Creative Technology? Dj Bone Talks

The first in a new interview series which seeks to explore the interactive process between artist and machine, the triumphs and complications.

Creative Technology? Dj Bone Talks

The first in a new interview series which seeks to explore the interactive process between artist and machine, the triumphs and complications.

It’s hard to articulate this without stating the bleeding obvious but here goes; electronic music, by its very nature, has the interplay between humans and machines at its core. Yeah ok, the clue is in the title. Technology is absolutely fundamental to the creation of almost all music and, love it or loath it, that's not going to change.

In electronic dance music a lot is written about how this music is made and not so much about why. There is a huge passion and lust for “gear” and hours can be spent gazing at pictures of artist’s cool studios or trawling through forums where people discuss a particular synth or drum machine used on a certain track, geeking out about the iconic sound of the 909 or some other box of fun. There is far less discussion about what is the inspiration for the artist, what are they trying to express, how does the music around them effect their work and how do the machines or software that the artist uses influence the outcome.

As an artist, machines can be the most frustrating and inspirational things in the world, often simultaneously. I think a lot of people have experienced the feeling of pure joy when pushing a button and hearing a totally unexpected and amazing noise come out completely by accident. A quirk of instrument design can take you down unintentional creative avenues and lead to sonic results that you could never have imagined. Just ask Pierre, Spanky et. al. when they started twisting those knobs on their 303. Conversely, I’m sure every artist has felt that crushing disappointment as the excitement and energy has been slowly squeezed out of a musical idea as it gets filtered through machines, computers and software. I wanted to speak to the artists creating some of the most exciting electronic music of the moment to find out about their relationships with the machines that they use and how they utilise them to translate their inspiration into the music that we love.  This is the first in a new interview series which seeks to explore the interactive process between artist and machine, the triumphs and complications. 


What is your relationship with your studio? Do you have an emotional attachment to your kit or is it just a tool to express yourself?

My studio is basically my Fortress of Solitude, my sacred space. I can create there, meditate there and express myself there. Often times I'll be working in my studio for days in a row. 

As far as my gear, actually I'm not very sentimental about most of it aside from my Roland 727 drum machine and the pieces my wife bought for me. The majority of the emotion in that room comes from whatever vibe/energy I bring in there with me. The instruments are the vehicles.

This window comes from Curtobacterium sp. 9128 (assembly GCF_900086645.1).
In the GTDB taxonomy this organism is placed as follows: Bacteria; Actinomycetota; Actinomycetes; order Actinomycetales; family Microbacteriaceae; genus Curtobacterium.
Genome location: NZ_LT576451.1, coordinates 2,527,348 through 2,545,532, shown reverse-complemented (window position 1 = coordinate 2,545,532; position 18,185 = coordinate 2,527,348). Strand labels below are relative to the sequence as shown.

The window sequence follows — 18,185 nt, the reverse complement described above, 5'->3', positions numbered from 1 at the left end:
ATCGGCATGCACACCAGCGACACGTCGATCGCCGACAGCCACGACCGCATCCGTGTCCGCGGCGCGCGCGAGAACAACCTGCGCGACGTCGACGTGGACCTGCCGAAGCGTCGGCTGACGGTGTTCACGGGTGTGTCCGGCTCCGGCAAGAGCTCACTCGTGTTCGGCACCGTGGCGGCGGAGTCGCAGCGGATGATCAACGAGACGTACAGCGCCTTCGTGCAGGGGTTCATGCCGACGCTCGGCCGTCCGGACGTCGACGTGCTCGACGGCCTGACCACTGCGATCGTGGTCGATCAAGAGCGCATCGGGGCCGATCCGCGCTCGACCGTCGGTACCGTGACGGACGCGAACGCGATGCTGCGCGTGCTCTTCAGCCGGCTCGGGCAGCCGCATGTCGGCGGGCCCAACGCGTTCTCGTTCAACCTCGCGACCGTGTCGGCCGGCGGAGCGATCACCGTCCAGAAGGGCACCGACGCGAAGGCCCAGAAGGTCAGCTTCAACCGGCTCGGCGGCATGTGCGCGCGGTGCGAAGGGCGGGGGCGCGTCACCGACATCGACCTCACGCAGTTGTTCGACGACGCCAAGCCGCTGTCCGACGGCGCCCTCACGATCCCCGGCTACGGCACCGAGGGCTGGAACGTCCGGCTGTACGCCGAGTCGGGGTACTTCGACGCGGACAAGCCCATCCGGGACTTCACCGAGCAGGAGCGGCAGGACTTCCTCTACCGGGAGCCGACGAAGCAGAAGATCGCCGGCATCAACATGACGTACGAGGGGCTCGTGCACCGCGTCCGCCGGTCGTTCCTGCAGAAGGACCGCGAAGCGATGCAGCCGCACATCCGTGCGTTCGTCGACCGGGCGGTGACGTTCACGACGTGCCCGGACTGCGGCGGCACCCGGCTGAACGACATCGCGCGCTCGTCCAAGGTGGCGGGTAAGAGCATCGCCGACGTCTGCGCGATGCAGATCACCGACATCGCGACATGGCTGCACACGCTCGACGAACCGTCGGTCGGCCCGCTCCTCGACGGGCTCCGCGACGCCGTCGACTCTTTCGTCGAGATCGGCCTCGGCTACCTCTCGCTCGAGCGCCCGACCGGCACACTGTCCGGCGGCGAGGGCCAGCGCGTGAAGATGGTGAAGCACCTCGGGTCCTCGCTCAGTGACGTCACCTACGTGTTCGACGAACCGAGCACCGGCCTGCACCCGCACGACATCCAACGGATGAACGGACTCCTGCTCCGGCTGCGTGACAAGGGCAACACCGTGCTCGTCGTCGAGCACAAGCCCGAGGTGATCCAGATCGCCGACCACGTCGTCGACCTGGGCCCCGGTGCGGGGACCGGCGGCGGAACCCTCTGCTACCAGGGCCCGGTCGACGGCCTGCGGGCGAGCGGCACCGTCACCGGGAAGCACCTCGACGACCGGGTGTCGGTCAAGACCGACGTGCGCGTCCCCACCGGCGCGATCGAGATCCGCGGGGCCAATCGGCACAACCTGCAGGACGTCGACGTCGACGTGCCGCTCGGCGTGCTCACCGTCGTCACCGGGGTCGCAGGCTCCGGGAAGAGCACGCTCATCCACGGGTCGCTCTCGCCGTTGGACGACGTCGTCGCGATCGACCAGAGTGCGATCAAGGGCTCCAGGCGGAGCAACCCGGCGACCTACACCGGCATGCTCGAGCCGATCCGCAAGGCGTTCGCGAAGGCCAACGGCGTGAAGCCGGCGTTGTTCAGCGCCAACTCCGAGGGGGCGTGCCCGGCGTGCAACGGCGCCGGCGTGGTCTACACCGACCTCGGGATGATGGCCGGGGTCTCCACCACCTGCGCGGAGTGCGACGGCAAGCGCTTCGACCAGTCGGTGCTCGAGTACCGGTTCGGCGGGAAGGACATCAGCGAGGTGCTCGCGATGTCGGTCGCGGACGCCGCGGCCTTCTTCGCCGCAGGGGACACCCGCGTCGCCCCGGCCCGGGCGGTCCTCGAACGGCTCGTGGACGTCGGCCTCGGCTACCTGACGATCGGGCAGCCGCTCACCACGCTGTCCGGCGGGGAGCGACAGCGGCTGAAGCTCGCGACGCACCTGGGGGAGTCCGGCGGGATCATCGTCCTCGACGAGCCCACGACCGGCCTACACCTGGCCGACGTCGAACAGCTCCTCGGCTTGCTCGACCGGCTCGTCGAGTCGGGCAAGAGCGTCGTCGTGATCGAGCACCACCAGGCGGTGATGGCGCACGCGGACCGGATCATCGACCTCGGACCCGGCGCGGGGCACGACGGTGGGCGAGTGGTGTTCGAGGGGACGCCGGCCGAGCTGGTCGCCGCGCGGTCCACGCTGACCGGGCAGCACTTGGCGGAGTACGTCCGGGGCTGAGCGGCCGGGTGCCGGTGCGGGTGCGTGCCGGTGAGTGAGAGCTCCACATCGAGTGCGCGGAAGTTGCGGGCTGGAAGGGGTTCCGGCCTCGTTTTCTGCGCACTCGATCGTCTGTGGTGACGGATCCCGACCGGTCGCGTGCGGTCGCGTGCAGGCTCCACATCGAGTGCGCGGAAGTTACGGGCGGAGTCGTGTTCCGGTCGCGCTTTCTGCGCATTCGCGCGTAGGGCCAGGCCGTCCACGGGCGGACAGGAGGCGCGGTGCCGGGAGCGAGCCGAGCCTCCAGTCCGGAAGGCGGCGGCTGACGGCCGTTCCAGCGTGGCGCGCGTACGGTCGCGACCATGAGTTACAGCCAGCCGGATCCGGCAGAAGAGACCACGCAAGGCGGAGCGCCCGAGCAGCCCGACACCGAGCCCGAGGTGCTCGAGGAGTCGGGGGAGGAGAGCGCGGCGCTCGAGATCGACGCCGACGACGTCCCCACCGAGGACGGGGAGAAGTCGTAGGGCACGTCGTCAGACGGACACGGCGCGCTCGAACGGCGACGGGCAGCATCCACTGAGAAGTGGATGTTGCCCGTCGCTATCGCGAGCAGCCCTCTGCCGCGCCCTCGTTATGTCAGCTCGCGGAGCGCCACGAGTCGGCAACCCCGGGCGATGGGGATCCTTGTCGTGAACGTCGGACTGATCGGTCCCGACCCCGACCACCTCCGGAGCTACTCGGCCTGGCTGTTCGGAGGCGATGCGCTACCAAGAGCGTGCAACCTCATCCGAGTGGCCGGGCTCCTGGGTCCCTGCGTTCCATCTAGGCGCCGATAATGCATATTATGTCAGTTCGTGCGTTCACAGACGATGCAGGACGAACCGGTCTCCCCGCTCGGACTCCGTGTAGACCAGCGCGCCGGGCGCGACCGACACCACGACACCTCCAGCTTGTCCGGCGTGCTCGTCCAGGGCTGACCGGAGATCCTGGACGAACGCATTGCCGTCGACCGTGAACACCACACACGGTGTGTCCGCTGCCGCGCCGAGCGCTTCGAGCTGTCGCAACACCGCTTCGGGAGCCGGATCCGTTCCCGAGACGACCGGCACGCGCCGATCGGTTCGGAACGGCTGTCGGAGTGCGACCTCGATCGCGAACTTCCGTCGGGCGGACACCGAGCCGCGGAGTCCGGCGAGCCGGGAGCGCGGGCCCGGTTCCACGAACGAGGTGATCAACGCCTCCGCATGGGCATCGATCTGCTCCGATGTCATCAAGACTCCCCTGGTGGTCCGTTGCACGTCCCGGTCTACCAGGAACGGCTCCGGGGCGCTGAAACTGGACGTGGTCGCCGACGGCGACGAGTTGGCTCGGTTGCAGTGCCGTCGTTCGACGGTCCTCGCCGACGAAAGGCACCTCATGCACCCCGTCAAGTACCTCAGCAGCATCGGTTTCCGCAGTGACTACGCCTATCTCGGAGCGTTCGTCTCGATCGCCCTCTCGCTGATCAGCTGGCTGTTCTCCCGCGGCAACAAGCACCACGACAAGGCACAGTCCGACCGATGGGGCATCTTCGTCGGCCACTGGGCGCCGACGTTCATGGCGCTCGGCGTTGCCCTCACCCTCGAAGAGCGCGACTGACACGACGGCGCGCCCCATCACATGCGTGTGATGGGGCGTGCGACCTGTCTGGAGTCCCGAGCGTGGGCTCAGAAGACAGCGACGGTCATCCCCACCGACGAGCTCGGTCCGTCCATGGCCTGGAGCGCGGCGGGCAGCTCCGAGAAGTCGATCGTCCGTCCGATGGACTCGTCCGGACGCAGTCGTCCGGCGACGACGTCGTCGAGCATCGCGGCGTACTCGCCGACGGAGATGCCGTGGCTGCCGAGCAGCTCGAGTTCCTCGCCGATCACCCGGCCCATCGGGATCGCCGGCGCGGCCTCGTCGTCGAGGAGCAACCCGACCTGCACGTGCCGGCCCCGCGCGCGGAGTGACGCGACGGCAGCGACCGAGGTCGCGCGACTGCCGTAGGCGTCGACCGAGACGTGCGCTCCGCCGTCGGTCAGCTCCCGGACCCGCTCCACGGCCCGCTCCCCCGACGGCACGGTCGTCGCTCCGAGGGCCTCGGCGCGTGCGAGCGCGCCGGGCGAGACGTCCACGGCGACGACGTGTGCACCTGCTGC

I'm way more connected to the library of sounds that I've created to work with. 

When working in the studio do you have an idea first then try to realise this through technology or do you start with an emotion or feeling and then see how this filters through your machines?

I really try my best not to have a set idea.  This would limit where I could go with a song and I don't like to set boundaries on my music most of the time. It's very different though if I have a concept in mind. I usually start with a feeling or mood and try to match it musically. Then I evolve this mood into a more structured pattern, almost like editing the final cut of a movie. I'll work on a song until I think it is finished, then I'll let it sit for a day or two. After that I'll go back and listen to it. If it still hits me the way it did when I created it or still holds the mood I wanted then...it's ready. 

You’ve said that you only go into the studio when you feel shit, and when you need to work out some emotions. Do you ever feel that technology gets in the way of this process?

That’s true. It's the only time and manner in which I can work on music effectively. I used to feel that technology was getting in my way but only because I felt it was a little behind what I really needed it to do in real-time. I like to make music the same way I DJ, on-the-fly. So the more a piece of gear and my sequencer can allow me to do it this way, the better. Sometimes my ideas or moods fade away before I can get it out. With certain new additions to my studios Iv'e been able to make sure that this doesn't happen anymore. 

It seems to me that the onset of cheap, available music gear gave a generation of black people in Detroit a means of expression that they would never have had before. How important was the interplay of the creativity of people and the machinery that they were using?

In the early days I think that 25% was the gear and 75% was the individual. Not everyone that had the same machines could make the same music with those machines. Creativity was key since not every piece of gear had a manual. It was a blank canvas and the only constant tool in your box was your creativity or imagination. 

Is there too much mythologising about music technology or do iconic pieces such as the 808 or 909 deserve to be revered in the way that they are?

I think it goes both ways. I don't want to limit myself to using 808 and 909 drums forever but I truly understand the huge respect people have for those vintage machines. They are important pieces of Detroit Techno and dance music history as well as physical collectors' items. 
I'm just in the space now where I want my vintage sounds evolved. 


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